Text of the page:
I know this is fairly old news, but since Washington police officers are now issuing citations for “driving under the influence of electronics”, I thought I would remind everyone of the law that prohibits texting while driving. But wait, there’s more!
A year ago, Washington legislators celebrated becoming the first state in the nation to ban the use of hand-held devices (almost) entirely while driving. Since Washington was the first state to ban texting while driving, they surely needed to be the first state to ban other death-defying acts like taking selfies while driving, watching videos while driving, checking the weather while driving, and so on. Oh yeah, and they banned checking your phone while you’re at a stop light.
You can read the full text of the law here, but this is the relevant part:
A person who uses a personal electronic device while driving a motor vehicle on a public highway is guilty of a traffic infraction… “Use” or “uses” means: (i) Holding a personal electronic device in either hand or both hands; (ii) Using your hand or finger to compose, send, read, view, access, browse, transmit, save, or retrieve email, text messages, instant messages, photographs, or other electronic data; however, this does not preclude the minimal use of a finger to activate, deactivate, or initiate a function of the device; (iii) Watching video on a personal electronic device. “Driving” means to operate a motor vehicle on a public highway, including while temporarily stationary because of traffic, a traffic control device, or other momentary delays. “Driving” does not include when the vehicle has pulled over to the side of, or off of, an active roadway and has stopped in a location where it can safely remain stationary.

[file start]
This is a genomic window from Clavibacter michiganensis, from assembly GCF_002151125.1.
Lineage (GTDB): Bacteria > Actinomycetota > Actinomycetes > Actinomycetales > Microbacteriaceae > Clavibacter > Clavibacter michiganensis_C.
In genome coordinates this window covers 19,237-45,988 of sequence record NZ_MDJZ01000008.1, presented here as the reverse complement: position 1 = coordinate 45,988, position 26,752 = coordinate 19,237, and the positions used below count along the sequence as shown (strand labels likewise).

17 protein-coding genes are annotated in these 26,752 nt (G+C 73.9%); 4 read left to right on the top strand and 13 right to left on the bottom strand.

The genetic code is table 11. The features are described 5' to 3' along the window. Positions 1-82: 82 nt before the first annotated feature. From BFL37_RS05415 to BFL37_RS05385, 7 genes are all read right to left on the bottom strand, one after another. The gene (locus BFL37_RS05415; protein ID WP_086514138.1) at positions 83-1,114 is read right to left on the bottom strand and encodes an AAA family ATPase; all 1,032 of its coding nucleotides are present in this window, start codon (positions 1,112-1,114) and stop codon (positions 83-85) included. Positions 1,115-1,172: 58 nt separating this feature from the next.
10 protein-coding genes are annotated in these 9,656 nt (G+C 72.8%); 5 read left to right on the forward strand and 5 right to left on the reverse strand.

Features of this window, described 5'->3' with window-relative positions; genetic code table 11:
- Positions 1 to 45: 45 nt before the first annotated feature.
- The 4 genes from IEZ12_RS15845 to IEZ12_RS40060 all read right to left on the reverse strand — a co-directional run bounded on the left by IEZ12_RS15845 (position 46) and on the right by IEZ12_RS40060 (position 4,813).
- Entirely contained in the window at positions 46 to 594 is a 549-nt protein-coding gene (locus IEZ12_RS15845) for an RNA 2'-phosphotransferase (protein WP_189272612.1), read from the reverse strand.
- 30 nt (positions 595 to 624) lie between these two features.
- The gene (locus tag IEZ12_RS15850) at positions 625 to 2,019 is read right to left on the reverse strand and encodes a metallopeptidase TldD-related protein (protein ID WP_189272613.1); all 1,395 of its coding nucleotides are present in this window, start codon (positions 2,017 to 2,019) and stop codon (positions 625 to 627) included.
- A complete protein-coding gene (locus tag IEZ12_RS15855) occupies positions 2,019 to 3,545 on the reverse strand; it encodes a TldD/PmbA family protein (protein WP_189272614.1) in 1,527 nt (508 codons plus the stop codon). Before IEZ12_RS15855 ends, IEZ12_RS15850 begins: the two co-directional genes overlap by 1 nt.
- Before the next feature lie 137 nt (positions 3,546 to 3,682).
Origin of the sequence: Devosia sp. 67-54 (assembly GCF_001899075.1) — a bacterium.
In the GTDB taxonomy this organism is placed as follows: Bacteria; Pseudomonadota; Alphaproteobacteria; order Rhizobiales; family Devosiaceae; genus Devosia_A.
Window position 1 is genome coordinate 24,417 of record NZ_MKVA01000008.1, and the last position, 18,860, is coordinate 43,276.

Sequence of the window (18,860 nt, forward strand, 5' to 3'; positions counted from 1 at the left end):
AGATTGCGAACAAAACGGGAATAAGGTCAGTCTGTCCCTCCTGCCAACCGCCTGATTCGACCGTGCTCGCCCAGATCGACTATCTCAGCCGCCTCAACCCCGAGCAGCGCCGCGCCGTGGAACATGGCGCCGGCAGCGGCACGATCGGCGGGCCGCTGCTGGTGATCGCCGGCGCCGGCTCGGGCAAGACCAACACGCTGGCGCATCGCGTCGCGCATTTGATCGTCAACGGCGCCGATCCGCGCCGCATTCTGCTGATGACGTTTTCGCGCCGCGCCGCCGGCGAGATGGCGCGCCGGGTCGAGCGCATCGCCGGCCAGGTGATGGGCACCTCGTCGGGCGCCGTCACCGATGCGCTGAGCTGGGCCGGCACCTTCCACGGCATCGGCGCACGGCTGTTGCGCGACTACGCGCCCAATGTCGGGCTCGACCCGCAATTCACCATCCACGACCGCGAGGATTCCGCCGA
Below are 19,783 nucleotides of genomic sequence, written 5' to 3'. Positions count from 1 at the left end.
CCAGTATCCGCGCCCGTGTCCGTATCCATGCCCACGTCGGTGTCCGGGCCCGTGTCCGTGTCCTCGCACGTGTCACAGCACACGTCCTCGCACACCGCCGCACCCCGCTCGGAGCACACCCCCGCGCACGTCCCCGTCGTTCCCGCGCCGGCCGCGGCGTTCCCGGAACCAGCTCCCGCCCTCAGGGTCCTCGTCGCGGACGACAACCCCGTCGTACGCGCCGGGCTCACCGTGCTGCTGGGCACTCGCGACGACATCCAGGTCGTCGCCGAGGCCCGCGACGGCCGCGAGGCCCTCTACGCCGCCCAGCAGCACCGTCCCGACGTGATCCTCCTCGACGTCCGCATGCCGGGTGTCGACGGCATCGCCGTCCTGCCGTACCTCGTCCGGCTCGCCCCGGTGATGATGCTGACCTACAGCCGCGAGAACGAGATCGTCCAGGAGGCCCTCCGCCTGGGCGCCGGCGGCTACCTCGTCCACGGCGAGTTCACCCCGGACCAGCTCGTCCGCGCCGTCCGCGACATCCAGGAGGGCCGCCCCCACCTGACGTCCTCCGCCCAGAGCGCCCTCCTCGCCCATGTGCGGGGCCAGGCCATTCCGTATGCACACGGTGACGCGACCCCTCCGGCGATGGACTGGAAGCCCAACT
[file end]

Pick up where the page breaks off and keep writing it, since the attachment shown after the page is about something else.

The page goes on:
There are some confusing exceptions for emergency calls, transit workers, and commercial drivers.
So, if you don’t want to pay extra taxes in the form of traffic citations or watch your insurance rates go up, please don’t text or check your phone while you’re at the stop light. Oh, and don’t hug anyone while you’re driving. Yes, that’s the law, too.